UC Magazine: Diving deep for data (Marine Biodiversity Photography)

University of Cincinnati Magazine: Diving deep for data. “Paleobiologist David Meyer took his first underwater photograph in 1967, the year he got into diving…. Fifty years later, Meyer has accumulated a library of images documenting marine species around the world to understand the ancient ones from the Ordovician Period 450 million years ago that he studied as a geologist in the McMicken College of Arts and Sciences. Now Meyer is sharing his life’s work with the public in UC’s digital repository for scholarly works, Scholar@UC. He is converting his old photographic slides to digital images for UC’s new Global Marine Biodiversity Archive.” There isn’t a lot in the archive yet, but enough that I’m looking forward to seeing what gets added.

TIME: Twitter Is Full of Fake History Photos. Here’s How to Outsmart Them

TIME: Twitter Is Full of Fake History Photos. Here’s How to Outsmart Them. “The Twitter war between historians and history-photo accounts has been going on for years — but now, as it becomes clearer than ever that inaccurate information floating around on Twitter can affect the course of world events, the battle has taken on new importance.”

Victoria Cross Recipients: First World War now on Flickr (Library and Archives Canada)

Library and Archives Canada Blog: Victoria Cross Recipients: First World War now on Flickr. “The Victoria Cross (VC) is the highest military decoration in the Commonwealth and takes precedence over all other medals, decorations and orders. A recognition of valour in the face of the enemy, the VC can be awarded to a person of any rank of military service and to civilians under military command. So far, 98 Canadians have been awarded the Victoria Cross, beginning with Alexander Roberts Dunn who in 1854 fought in the Battle of Balaclava in the Crimean War. The Victoria Crosses were awarded to 71 Canadian soldiers during the First World War, and 16 were awarded during the Second World War.”

National Fairgrounds and Circus Archive’s Image Collection is Digitized and Online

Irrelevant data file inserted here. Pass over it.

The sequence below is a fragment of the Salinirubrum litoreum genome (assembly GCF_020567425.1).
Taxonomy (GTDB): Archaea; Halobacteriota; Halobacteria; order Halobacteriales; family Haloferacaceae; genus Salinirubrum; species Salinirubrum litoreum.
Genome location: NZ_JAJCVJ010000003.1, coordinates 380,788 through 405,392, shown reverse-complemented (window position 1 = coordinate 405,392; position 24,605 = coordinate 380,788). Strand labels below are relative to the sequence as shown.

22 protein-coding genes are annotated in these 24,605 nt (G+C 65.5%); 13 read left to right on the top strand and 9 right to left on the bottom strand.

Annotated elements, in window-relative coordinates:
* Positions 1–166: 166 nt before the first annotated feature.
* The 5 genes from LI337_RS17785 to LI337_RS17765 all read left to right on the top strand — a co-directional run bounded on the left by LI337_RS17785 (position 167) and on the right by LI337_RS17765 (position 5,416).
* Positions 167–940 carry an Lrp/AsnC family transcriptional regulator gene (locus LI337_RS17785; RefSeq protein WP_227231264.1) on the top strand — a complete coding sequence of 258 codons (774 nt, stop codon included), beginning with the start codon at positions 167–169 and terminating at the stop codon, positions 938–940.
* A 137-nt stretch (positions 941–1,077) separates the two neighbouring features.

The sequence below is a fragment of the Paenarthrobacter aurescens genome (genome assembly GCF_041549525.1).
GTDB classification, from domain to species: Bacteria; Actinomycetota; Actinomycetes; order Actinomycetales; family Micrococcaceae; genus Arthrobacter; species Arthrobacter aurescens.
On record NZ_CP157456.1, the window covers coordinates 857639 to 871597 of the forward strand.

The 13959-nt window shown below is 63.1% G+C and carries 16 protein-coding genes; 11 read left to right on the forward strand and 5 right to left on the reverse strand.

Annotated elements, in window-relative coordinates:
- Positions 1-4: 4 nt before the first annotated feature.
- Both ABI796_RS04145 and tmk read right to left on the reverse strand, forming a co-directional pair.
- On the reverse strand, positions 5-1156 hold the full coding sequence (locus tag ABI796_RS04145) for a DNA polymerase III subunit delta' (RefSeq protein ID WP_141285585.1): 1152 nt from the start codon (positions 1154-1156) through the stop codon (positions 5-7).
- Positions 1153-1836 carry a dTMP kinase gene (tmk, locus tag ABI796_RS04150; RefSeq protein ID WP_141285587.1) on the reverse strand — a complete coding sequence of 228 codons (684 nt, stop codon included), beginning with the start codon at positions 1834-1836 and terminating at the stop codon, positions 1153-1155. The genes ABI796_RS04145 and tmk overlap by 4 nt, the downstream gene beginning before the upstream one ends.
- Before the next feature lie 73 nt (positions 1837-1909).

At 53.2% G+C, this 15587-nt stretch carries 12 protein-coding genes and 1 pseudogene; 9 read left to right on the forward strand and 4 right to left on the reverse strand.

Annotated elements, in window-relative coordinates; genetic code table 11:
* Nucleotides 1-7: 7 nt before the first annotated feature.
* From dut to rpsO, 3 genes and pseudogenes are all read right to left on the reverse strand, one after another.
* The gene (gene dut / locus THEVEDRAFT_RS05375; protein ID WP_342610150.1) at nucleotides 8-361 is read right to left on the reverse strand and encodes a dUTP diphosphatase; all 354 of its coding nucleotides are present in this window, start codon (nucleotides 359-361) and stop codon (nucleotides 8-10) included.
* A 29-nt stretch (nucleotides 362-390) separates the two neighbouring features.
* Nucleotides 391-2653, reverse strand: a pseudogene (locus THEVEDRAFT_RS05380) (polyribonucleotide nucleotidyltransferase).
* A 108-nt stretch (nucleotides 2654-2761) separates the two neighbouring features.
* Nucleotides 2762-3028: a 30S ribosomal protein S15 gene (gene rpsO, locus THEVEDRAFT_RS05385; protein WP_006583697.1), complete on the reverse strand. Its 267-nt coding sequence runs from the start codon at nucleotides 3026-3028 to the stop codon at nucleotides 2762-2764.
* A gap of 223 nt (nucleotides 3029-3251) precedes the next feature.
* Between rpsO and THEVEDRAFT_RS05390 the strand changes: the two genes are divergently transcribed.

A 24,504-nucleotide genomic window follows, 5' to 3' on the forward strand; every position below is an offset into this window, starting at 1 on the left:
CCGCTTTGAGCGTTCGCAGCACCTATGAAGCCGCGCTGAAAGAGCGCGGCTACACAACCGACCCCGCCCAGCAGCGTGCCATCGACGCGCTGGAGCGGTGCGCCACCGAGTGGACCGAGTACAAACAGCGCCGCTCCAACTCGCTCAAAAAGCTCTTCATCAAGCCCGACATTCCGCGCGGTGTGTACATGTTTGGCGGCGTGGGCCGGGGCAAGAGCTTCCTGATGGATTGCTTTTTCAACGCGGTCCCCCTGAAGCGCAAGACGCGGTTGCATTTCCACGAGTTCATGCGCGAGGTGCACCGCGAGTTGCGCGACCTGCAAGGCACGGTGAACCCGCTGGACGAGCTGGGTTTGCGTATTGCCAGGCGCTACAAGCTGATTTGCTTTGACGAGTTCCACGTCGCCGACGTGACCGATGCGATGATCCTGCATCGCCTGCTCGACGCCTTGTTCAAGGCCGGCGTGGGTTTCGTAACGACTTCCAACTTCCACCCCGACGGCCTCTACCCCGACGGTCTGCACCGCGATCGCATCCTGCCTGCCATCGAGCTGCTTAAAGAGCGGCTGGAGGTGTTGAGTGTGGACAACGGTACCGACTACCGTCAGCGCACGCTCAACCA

The National Fairgrounds and Circus Archive has digitized its image collection and put it online (this link is to a Facebook post.) There are over 76,000 images available and cover everything from buildings and sideshow people to animals and rides. The images start in the 19th century, looks like, and keep going. I want to find time to browse this.

Gizmodo: Instagram Stories Now Lets You Post Old Photos Without a Workaround

Gizmodo: Instagram Stories Now Lets You Post Old Photos Without a Workaround. “I have an evening routine where I lay in my bed, tapping from Instagram story to Instagram story, mindlessly consuming what feels like a mundane montage of all of my friends’ days. That’s because, up until today, users were limited to posting photos and videos from within the last 24 hours. But now, Instagram has updated the feature to let you go wild from your camera roll. No more limitations, no more tediously bypassing the rules by screenshotting an image or editing its metadata. Time is meaningless, baby.”

The Next Web: This site uses machine learning to enhance your low-res photos for free

The Next Web: This site uses machine learning to enhance your low-res photos for free. “We’ve recently seen a number of interesting approaches to improving low-resolution images using machine learning, including ones from researchers at Google, and at the Max Planck Institute for Intelligent Systems. Now, you can try an AI-powered enhancing tool for yourself with just a couple of clicks.”

Digital Trends: The best place to print photos online, from budget-friendly to gallery quality

Digital Trends: The best place to print photos online, from budget-friendly to gallery quality. “Photographs deserve to exist in more than just digital pixels. But sometimes details get lost in translation from digital to print, spitting out prints with weird colors, fuzzy details, unexpected borders, and horrible customer service. So what’s the best place to print photos online? We’ve rounded up the options from personal experience, pro photographer recommendations, and web reviews to put together our seven favorite photo printers, from online to in-person.”